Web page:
What is God doing in the midst of suffering? Could it be that He is moulding us and shaping us? But isn’t there a better way to be conformed to His image? C.S. Lewis, in his book The Problem of Pain, writes of this dilemma…
We want not so much a father in heaven as a grandfather in heaven–whose plan for the universe was such that it might be said at the end of each day, “A good time was had by all.”
I should very much like to live in a universe which was governed on such lines, but since it is abundantly clear that I don’t, and since I have reason to believe nevertheless that God is love, I conclude that my conception of love needs correction….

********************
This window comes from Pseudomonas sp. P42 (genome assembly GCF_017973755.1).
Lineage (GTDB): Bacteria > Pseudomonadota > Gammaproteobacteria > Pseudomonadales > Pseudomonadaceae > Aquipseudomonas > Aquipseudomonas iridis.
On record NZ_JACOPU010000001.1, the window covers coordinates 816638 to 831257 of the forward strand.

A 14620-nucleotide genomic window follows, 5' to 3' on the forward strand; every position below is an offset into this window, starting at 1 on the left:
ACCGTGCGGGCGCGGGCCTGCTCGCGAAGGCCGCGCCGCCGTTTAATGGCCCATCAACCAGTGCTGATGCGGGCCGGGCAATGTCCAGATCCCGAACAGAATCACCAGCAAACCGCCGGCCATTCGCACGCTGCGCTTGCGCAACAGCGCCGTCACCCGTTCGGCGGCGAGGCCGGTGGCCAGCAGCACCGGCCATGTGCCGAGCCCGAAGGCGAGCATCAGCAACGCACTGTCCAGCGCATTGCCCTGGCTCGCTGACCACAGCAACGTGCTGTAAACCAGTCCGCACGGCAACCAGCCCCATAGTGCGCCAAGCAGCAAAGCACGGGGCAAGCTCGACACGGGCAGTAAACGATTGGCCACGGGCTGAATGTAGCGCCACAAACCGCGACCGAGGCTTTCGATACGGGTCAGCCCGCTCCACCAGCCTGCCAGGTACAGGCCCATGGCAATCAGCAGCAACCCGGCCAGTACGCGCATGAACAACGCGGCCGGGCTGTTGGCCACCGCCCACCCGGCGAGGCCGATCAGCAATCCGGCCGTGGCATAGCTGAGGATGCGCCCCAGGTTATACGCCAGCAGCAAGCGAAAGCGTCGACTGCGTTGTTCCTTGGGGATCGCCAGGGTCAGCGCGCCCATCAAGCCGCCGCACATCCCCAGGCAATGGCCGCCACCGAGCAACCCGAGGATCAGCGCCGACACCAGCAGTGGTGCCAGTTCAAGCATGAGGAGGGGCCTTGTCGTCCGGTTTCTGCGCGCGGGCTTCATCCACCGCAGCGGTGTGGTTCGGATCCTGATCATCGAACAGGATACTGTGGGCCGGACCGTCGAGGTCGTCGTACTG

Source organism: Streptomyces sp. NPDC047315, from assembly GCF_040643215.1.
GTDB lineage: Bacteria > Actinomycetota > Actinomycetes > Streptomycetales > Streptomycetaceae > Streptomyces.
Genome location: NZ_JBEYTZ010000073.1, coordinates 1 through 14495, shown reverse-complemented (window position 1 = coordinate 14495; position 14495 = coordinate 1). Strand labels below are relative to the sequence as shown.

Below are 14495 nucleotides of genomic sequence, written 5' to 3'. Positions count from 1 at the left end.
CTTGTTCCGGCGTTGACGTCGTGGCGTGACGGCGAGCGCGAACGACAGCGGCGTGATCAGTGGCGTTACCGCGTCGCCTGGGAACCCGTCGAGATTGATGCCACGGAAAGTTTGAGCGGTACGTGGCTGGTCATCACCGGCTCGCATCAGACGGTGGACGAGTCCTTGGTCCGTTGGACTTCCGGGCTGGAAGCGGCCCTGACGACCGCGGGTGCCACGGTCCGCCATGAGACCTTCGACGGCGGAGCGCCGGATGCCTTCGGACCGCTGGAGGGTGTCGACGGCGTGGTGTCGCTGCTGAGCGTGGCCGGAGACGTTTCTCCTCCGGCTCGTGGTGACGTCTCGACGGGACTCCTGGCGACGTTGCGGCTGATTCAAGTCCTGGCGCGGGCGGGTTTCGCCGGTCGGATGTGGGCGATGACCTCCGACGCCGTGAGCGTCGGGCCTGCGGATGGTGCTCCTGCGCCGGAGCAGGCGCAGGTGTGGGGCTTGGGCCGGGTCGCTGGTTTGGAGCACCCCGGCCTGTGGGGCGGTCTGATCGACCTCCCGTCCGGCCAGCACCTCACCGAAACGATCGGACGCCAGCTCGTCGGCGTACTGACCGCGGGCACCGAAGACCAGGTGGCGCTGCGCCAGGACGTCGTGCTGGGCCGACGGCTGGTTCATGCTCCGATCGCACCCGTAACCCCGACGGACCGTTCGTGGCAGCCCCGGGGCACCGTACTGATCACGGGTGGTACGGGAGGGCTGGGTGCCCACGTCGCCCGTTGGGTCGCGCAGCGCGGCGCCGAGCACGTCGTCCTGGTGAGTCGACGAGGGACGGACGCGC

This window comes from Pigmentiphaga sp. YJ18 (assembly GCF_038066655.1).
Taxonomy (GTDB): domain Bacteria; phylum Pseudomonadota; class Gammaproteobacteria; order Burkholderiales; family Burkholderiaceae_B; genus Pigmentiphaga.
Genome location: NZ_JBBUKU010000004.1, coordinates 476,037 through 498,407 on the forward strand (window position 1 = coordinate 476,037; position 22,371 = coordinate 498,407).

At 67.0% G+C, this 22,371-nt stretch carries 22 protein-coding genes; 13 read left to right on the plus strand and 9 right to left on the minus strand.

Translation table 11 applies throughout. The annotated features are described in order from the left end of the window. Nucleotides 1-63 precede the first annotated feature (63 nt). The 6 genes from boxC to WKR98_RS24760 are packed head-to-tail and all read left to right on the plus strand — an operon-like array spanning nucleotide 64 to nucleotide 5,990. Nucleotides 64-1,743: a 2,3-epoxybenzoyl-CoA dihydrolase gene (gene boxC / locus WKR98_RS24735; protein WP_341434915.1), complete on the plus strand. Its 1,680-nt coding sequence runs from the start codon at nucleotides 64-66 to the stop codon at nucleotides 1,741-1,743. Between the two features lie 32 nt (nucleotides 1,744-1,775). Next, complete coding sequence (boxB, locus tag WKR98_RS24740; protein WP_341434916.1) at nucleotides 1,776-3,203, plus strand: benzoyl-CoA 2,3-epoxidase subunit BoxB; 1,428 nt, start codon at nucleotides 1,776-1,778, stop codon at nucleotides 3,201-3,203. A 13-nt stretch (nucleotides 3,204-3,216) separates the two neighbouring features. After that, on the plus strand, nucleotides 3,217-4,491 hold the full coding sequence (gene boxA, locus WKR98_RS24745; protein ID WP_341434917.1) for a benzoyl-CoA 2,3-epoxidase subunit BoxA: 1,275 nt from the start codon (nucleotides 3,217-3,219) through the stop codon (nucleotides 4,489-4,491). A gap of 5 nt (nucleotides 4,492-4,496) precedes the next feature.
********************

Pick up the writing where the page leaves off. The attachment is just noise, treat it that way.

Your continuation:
Over a sketch made idly to amuse a child, an artist may not take much trouble: he may be content to let it go even though it is not exactly as he meant it to be. But over the great picture of his life–the work which he loves, though in a different fashion, as intensely as a man loves a women or a mother a child–he will take endless trouble–and would, doubtless, thereby give endless trouble to the picture if it were sentient. One can imagine a sentient picture, after being rubbed and scraped and re-commenced for the tenth time, wishing that it were only a thumb-nail sketch whose making was over in a minute. In the same way, it is natural for us to wish that God had designed for us a less glorious and less arduous destiny; but then we are wishing not for more love but less.
The Problem of Pain, C.S. Lewis, pages 39-42